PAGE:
Social media apps including WhattsApp, LinkedIn, Twitter, FaceBook, Instagram, SnapChat and Periscope are displayed in a social media folder on the screen of an Apple (Photographer: Chris Ratcliffe/Bloomberg)

Facebook's Long History of Resolving Privacy Claims on the Cheap

(Bloomberg) -- Facebook Inc.’s deepening crisis over how the British political-advertising firm Cambridge Analytica misused the social network’s customer user data took another turn Tuesday with the news that the U.S. Federal Trade Commission is investigating. That’s on top of probes by multiple state attorneys general and the U.K. data-protection watchdog.

It’s not the first time Facebook has been targeted for its privacy policies. In fact, the FTC probe is looking at whether the incident shows the company violated an 2011 settlement with the agency over its data protections -- any violation of the so-called consent decree could cost Facebook millions of dollars. But that’s a tiny fraction of the company’s nearly $493 billion market value, and a review of some of the major penalties and settlements it’s paid in recent years shows more often than not, these cases don’t end in painfully large payouts:

  • March 29, 2018: Facebook users will ask a San Francisco judge next week to let their claims that the company’s photo-scanning technology gathered and stored biometric data without their consent proceed as a class action. While Facebook potentially faces liability in the billions of dollars under a unique Illinois law, certification isn’t guaranteed and the company has a history of defeating privacy lawsuits entirely or settling them for a fraction of what’s sought.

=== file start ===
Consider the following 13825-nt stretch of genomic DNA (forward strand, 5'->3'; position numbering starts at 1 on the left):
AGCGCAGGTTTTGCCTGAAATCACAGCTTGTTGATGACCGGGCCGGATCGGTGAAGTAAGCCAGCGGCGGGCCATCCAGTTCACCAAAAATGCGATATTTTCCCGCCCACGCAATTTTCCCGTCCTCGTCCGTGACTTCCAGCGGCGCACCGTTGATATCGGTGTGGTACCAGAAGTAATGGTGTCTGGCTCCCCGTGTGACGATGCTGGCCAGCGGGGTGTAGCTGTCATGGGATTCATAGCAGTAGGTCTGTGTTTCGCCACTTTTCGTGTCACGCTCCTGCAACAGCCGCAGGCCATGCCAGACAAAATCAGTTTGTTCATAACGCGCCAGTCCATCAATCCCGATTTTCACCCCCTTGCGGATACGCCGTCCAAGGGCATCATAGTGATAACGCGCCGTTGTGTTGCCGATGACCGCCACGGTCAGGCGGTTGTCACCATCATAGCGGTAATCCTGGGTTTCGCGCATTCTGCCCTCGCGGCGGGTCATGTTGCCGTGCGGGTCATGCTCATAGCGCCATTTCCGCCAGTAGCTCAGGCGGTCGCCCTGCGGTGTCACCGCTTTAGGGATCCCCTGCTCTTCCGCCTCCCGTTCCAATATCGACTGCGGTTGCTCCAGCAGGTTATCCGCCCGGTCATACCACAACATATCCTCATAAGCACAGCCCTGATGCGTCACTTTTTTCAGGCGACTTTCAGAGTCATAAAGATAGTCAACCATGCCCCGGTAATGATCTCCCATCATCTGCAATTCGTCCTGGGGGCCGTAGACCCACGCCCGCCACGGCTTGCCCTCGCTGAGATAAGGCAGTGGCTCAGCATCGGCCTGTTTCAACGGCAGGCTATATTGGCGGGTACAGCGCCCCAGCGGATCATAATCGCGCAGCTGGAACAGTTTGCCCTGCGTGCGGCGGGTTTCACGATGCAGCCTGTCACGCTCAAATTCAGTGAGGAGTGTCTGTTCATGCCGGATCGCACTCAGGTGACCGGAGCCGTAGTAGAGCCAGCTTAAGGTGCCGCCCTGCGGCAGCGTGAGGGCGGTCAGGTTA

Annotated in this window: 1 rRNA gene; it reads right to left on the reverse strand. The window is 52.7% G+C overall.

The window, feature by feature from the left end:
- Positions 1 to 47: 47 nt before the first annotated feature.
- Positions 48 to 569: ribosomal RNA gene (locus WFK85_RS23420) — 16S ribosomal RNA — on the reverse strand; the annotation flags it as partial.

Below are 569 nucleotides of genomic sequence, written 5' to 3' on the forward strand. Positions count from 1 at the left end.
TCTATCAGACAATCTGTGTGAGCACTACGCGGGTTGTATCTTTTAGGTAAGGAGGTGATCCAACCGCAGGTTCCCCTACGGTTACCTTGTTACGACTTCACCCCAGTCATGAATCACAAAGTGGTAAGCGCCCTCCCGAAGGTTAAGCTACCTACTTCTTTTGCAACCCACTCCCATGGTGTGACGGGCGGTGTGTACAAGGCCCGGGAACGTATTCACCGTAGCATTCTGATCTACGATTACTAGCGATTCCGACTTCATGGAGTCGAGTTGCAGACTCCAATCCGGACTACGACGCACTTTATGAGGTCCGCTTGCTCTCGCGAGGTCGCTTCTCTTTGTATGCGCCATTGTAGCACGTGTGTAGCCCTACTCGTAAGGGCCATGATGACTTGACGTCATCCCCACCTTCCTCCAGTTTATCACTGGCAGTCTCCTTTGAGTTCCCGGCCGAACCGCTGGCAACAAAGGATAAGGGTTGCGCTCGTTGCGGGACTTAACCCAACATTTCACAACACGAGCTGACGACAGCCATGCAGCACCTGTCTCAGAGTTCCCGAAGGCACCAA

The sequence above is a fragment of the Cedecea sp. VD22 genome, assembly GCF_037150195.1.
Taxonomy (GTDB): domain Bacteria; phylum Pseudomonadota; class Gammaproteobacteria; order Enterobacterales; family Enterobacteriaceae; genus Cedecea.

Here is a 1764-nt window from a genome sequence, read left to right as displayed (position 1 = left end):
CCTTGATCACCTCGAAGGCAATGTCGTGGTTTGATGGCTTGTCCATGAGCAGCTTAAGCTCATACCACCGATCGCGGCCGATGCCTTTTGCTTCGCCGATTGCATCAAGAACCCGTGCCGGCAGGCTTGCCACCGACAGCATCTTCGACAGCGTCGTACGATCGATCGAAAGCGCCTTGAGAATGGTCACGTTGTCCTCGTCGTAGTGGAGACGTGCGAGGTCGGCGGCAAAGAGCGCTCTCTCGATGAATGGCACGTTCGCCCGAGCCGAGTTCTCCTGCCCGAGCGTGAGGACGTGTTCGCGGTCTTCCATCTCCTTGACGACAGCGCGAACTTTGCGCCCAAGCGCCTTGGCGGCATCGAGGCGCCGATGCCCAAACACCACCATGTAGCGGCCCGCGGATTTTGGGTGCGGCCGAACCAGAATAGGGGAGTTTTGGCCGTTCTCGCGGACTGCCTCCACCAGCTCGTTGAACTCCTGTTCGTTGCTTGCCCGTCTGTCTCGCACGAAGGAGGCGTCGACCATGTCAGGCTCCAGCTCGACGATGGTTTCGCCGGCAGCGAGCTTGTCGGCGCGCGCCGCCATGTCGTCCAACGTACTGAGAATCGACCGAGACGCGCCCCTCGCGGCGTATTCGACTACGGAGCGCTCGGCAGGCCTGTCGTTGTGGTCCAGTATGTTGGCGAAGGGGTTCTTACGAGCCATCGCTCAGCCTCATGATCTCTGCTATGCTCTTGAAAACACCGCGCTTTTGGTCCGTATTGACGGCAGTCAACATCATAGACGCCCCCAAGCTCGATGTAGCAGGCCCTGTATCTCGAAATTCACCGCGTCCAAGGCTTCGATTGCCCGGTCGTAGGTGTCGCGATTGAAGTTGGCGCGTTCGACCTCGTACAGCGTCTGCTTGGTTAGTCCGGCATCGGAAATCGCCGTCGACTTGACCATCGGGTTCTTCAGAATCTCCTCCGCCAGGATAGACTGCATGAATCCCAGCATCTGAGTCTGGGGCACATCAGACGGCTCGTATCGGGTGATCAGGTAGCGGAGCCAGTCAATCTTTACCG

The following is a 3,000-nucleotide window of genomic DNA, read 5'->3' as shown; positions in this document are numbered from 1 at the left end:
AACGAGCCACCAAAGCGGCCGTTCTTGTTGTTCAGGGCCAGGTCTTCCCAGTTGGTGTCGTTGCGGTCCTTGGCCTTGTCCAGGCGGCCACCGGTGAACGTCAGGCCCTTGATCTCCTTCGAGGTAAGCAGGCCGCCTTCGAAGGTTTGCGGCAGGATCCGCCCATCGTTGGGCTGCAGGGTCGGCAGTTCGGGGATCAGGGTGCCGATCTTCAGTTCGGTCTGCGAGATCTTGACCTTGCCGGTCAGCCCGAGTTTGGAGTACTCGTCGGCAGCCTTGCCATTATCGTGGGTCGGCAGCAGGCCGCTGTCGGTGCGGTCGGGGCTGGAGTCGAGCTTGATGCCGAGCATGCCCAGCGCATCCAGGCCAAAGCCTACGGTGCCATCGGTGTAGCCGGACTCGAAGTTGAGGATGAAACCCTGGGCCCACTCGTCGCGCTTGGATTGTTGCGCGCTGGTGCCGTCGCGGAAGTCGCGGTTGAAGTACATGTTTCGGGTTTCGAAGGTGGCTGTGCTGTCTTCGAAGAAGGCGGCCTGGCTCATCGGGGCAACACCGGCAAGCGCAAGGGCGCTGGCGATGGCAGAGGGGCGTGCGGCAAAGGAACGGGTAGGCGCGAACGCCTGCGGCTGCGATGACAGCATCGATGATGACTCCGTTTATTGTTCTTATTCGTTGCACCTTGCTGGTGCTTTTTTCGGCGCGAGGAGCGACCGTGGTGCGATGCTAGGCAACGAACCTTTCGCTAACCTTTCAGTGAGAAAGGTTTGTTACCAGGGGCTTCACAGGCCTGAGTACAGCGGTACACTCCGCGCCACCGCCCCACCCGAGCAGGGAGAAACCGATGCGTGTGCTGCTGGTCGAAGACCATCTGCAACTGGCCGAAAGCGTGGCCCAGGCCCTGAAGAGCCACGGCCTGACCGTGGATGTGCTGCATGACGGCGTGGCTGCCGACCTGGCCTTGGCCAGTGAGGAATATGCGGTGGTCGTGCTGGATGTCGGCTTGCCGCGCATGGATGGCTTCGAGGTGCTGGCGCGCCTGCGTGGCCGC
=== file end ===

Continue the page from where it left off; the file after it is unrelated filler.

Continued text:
• March 2018: Spain’s data protection watchdog fines Facebook and WhatsApp 300,000 euros ($367,650) each for processing user data without people’s consent.
  • September 2017: The same watchdog fines Facebook 1.2 million euros for failing to obtain proper consent to collect and store sensitive personal data, including information on gender, religion and internet use.
  • August 2017: Facebook wins U.S. court approval of a non-monetary settlement of allegations that it systemically scanned users’ private messages. The accord requires the company to not collect demographic and other personal information associated with links shared in Facebook messages.
  • May 2017: France’s privacy regulator fines Facebook 150,000 euros for misusing user data for targeted advertising and illegally tracking what users do on and off the site via cookies.
  • May 2017: The European Union’s antitrust regulator fines Facebook 110 million euros after it changed its privacy policy, in contradiction to the pledge it made to segregate WhatsApp data from other Facebook platforms to win approval for its 2014 takeover of the messaging service.
  • February 2016: A German court fines Facebook 100,000 euros for failing to comply with a 2012 order related to its policies on data usage.
  • December 2012: Facebook’s $20 million settlement of a U.S. class action over claims it used subscribers’ names without their permission to advertise products in its “Sponsored Stories” is approved.
  • November 2011: Facebook agrees to resolve complaints by the U.S. FTC that it failed to protect users’ privacy or disclose how their data could be used. The accord didn’t include a fine, but it required Facebook to get users’ consent for certain changes to privacy settings, among other measures.
  • March 2010: Facebook wins approval of another U.S. class-action settlement, this time for $9.5 million to resolve claims regarding its Beacon feature, which tracked what users buy online and shared the information with their friends.

©2018 Bloomberg L.P.